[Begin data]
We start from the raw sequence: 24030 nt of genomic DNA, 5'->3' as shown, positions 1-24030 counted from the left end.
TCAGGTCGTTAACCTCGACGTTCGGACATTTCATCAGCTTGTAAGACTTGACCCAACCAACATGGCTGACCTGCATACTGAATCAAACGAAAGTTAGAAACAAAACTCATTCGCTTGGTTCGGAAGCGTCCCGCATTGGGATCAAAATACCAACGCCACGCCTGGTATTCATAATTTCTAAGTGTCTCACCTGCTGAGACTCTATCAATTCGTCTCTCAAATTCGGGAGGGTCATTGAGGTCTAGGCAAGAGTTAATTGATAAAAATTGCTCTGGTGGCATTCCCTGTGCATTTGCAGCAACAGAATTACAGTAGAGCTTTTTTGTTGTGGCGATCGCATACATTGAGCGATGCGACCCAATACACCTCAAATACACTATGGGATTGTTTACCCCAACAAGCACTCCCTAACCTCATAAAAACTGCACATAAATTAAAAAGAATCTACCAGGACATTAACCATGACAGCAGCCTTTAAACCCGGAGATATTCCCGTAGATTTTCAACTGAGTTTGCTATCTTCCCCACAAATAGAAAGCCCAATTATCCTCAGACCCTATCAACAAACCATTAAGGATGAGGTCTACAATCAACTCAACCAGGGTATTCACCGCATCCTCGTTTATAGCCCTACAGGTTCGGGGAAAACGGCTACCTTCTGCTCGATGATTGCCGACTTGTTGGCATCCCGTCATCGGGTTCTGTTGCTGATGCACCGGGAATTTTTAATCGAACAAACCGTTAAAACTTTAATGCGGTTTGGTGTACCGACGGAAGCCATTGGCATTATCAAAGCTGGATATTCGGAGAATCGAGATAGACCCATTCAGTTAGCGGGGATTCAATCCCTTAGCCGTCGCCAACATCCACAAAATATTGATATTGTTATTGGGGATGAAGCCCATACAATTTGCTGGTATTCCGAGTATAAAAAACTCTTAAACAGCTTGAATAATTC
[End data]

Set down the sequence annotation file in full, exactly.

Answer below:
We start from the raw sequence: 24030 nt of genomic DNA, 5'->3' as shown, positions 1-24030 counted from the left end.
TCAGGTCGTTAACCTCGACGTTCGGACATTTCATCAGCTTGTAAGACTTGACCCAACCAACATGGCTGACCTGCATACTGAATCAAACGAAAGTTAGAAACAAAACTCATTCGCTTGGTTCGGAAGCGTCCCGCATTGGGATCAAAATACCAACGCCACGCCTGGTATTCATAATTTCTAAGTGTCTCACCTGCTGAGACTCTATCAATTCGTCTCTCAAATTCGGGAGGGTCATTGAGGTCTAGGCAAGAGTTAATTGATAAAAATTGCTCTGGTGGCATTCCCTGTGCATTTGCAGCAACAGAATTACAGTAGAGCTTTTTTGTTGTGGCGATCGCATACATTGAGCGATGCGACCCAATACACCTCAAATACACTATGGGATTGTTTACCCCAACAAGCACTCCCTAACCTCATAAAAACTGCACATAAATTAAAAAGAATCTACCAGGACATTAACCATGACAGCAGCCTTTAAACCCGGAGATATTCCCGTAGATTTTCAACTGAGTTTGCTATCTTCCCCACAAATAGAAAGCCCAATTATCCTCAGACCCTATCAACAAACCATTAAGGATGAGGTCTACAATCAACTCAACCAGGGTATTCACCGCATCCTCGTTTATAGCCCTACAGGTTCGGGGAAAACGGCTACCTTCTGCTCGATGATTGCCGACTTGTTGGCATCCCGTCATCGGGTTCTGTTGCTGATGCACCGGGAATTTTTAATCGAACAAACCGTTAAAACTTTAATGCGGTTTGGTGTACCGACGGAAGCCATTGGCATTATCAAAGCTGGATATTCGGAGAATCGAGATAGACCCATTCAGTTAGCGGGGATTCAATCCCTTAGCCGTCGCCAACATCCACAAAATATTGATATTGTTATTGGGGATGAAGCCCATACAATTTGCTGGTATTCCGAGTATAAAAAACTCTTAAACAGCTTGAATAATTC